It’s been quite a year for the Murray brothers.
Andy has won titles on all three surfaces, lifted the coveted Wimbledon trophy, and become the first man ever to successfully defend an Olympic singles gold medal.
Collecting over $9,500,000 in prize money this year alone, the 29-year-old sits at a career-high second in the ATP world rankings. Just 915 ranking points behind Serbian Novak Djokovic, he now has the prestigious world No.1 spot in his sights.
But there’s one man a little closer to home who has already experienced the feeling of looking down from the top of the tree.
Jamie Murray, 15 months Andy’s senior, made history earlier this year becoming the first British male to reach No.1 in the doubles rankings.
A Wimbledon champion six years before his brother when he won the mixed doubles alongside Jelena Jankovic in 2007, Jamie is finally enjoying a greater share of the limelight.
“[Andy’s] got some work to do!” jokes Jamie, chatting to CNN Open Court host Pat Cash ahead of November’s ATP World Tour finals. “He’s trying his best though… he’s getting closer!”
Jamie Murray, OBE
Having won both the Australian and US Opens in 2016, Jamie was this week awarded an OBE for his services to sport and charity by the Queen at Buckingham Palace.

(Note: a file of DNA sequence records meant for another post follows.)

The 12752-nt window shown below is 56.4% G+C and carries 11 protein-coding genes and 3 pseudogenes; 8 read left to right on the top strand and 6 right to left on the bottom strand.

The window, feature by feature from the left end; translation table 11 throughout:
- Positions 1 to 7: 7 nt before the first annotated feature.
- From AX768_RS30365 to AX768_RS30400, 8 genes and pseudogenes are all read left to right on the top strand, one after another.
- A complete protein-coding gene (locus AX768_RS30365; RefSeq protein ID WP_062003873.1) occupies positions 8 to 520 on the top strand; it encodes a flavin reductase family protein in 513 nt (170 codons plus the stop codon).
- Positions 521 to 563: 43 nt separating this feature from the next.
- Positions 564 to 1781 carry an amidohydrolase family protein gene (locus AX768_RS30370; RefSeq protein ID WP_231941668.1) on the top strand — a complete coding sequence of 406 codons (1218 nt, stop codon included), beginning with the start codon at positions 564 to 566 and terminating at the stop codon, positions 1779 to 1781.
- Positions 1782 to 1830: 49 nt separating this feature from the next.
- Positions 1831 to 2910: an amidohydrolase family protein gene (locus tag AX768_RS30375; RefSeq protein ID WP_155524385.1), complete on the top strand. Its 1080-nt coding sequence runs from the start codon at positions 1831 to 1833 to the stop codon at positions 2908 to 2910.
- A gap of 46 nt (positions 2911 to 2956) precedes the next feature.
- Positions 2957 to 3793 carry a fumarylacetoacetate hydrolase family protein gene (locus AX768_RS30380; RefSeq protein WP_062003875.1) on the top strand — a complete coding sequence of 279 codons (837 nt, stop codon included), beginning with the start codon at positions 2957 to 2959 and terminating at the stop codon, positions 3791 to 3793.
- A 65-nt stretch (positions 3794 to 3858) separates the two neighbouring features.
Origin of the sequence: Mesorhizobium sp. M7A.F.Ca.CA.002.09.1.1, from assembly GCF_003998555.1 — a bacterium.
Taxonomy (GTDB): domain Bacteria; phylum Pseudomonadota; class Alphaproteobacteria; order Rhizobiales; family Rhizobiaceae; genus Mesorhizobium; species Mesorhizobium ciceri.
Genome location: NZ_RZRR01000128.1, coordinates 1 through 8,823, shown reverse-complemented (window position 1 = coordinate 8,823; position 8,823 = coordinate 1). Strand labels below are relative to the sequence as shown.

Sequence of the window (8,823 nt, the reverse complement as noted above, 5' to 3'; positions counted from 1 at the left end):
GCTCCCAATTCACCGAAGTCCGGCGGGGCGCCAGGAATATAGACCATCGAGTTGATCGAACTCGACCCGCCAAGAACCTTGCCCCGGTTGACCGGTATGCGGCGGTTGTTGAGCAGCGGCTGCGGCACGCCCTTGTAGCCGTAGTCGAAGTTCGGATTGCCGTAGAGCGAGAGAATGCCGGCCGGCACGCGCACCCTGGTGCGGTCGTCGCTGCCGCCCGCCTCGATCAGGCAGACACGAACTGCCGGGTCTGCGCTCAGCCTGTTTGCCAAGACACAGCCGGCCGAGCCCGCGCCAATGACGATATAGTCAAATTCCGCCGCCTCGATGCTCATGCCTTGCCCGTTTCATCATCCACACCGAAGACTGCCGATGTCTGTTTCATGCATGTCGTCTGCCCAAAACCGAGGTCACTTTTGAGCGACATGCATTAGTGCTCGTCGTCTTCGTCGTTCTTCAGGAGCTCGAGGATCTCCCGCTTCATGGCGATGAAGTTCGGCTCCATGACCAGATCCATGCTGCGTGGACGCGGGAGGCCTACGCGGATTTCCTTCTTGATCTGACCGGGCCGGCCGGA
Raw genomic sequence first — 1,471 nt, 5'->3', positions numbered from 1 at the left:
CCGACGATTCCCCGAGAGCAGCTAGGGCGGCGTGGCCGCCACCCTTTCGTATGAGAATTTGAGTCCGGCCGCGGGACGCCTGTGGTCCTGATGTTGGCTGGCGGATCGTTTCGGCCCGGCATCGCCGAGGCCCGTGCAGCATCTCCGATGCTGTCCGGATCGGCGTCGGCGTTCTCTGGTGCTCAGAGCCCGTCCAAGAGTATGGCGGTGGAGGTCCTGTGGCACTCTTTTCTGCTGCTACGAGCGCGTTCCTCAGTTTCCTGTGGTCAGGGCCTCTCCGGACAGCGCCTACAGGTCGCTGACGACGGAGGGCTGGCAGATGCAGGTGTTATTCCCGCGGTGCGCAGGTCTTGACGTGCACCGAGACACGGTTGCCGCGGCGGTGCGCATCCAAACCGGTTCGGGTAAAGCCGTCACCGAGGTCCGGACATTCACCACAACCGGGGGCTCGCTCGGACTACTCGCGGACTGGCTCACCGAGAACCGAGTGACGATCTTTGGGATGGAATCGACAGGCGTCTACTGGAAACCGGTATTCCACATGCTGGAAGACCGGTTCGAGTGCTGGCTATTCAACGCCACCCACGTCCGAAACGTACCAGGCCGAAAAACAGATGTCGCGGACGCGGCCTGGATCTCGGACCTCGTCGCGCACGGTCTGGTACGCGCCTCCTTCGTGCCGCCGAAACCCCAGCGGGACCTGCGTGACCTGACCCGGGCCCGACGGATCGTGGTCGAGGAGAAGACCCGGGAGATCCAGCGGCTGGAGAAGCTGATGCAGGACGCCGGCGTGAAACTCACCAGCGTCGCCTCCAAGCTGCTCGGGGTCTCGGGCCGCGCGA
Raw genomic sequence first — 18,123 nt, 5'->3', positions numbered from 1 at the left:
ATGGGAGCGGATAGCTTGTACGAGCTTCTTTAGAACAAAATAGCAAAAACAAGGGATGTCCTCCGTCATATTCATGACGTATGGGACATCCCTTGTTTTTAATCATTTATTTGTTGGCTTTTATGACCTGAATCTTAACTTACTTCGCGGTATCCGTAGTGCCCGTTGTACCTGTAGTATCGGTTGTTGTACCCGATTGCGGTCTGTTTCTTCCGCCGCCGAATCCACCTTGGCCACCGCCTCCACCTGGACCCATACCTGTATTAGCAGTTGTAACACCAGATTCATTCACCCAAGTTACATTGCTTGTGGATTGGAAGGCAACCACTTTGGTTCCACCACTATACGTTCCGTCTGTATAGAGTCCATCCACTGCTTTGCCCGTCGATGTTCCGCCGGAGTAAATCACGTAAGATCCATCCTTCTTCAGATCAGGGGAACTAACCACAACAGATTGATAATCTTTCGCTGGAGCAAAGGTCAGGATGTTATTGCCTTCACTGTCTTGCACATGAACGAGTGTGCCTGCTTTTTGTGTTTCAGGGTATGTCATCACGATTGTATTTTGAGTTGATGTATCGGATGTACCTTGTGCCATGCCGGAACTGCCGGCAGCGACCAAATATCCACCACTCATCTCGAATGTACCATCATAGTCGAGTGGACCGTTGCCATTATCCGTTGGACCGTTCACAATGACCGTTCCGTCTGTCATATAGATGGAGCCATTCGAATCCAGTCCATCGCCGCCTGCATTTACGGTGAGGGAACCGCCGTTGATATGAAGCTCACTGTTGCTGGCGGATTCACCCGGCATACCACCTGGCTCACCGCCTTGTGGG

“It’s funny because everything happened so fast for me,” he says. “In a period from 12 to 18 months I had all these great things happening.”
It’s been a long time coming. Growing up on the court, Murray started playing tennis when he was four, collecting tennis balls with Andy while their mother Judy coached older children.
As a 12-year-old he was on par with with Richard Gasquet and Rafa Nadal — the finest players of his age in the world.
And while he may struggle to suppress a smile when suggesting his more illustrious brother needs to catch-up today, it’s true that Andy hasn’t always ruled the roost.
“A lot of Andy’s drive as a young child and teen came from having an older brother who did everything better and before him,” Judy Murray told the ATP Tour. “When they play doubles together, Jamie is the boss.
The brotherly bond has always made them stronger.
“When Andy was on the tour and Jamie was really trying to break through, Andy was obsessed with his brother’s results,” says former world No.4 Tim Henman. “It was almost like he took more excitement from Jamie’s wins than he did from his own, and likewise.”
“I think people would expect Jamie to be jealous of Andy’s success, but that really couldn’t be further from the truth.”
World Tour Finals
Famous for winning the Davis Cup together for Great Britain, the Murray brothers have both qualified in their own right for this year’s ATP World Tour Finals in London’s O2 Arena.
Jamie will be aiming to take yet another doubles title with his Brazilian partner Bruno Soares — having fallen down to No.4 in the world — but Andy has it all to do in the singles if he wants to usurp five-time winner, Novak Djokovic.
“Look, he’s had an amazing year,” says older brother Jamie. “He’s playing amazing tennis, and I think he has to if he wants to get to No.1.”
“I think he realized from what Novak was doing over the last couple of years that every time you pitch up at a tournament, you’ve got to be there to win it.”
Andy, Jamie and Judy will be hoping he can do just that.